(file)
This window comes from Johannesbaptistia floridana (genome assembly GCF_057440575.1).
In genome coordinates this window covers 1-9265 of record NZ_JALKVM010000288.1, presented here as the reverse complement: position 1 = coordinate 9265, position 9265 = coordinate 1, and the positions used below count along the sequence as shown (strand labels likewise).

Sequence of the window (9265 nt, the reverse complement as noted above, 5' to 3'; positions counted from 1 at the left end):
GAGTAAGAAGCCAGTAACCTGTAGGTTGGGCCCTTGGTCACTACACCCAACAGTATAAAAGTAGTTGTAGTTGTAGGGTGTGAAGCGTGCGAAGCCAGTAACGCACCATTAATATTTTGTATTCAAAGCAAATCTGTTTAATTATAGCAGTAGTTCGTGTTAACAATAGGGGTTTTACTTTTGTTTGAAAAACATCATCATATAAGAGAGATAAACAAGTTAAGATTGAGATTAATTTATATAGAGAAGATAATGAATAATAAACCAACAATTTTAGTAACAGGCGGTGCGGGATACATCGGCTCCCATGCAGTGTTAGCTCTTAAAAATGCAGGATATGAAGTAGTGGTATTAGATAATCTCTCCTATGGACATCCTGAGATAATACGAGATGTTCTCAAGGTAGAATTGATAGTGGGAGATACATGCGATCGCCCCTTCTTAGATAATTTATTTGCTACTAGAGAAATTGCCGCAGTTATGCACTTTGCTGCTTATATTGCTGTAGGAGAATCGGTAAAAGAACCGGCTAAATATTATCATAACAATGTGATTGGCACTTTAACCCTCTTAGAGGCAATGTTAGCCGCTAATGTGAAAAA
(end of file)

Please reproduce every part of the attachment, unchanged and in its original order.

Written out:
This window comes from Johannesbaptistia floridana (genome assembly GCF_057440575.1).
In genome coordinates this window covers 1-9265 of record NZ_JALKVM010000288.1, presented here as the reverse complement: position 1 = coordinate 9265, position 9265 = coordinate 1, and the positions used below count along the sequence as shown (strand labels likewise).

Sequence of the window (9265 nt, the reverse complement as noted above, 5' to 3'; positions counted from 1 at the left end):
GAGTAAGAAGCCAGTAACCTGTAGGTTGGGCCCTTGGTCACTACACCCAACAGTATAAAAGTAGTTGTAGTTGTAGGGTGTGAAGCGTGCGAAGCCAGTAACGCACCATTAATATTTTGTATTCAAAGCAAATCTGTTTAATTATAGCAGTAGTTCGTGTTAACAATAGGGGTTTTACTTTTGTTTGAAAAACATCATCATATAAGAGAGATAAACAAGTTAAGATTGAGATTAATTTATATAGAGAAGATAATGAATAATAAACCAACAATTTTAGTAACAGGCGGTGCGGGATACATCGGCTCCCATGCAGTGTTAGCTCTTAAAAATGCAGGATATGAAGTAGTGGTATTAGATAATCTCTCCTATGGACATCCTGAGATAATACGAGATGTTCTCAAGGTAGAATTGATAGTGGGAGATACATGCGATCGCCCCTTCTTAGATAATTTATTTGCTACTAGAGAAATTGCCGCAGTTATGCACTTTGCTGCTTATATTGCTGTAGGAGAATCGGTAAAAGAACCGGCTAAATATTATCATAACAATGTGATTGGCACTTTAACCCTCTTAGAGGCAATGTTAGCCGCTAATGTGAAAAA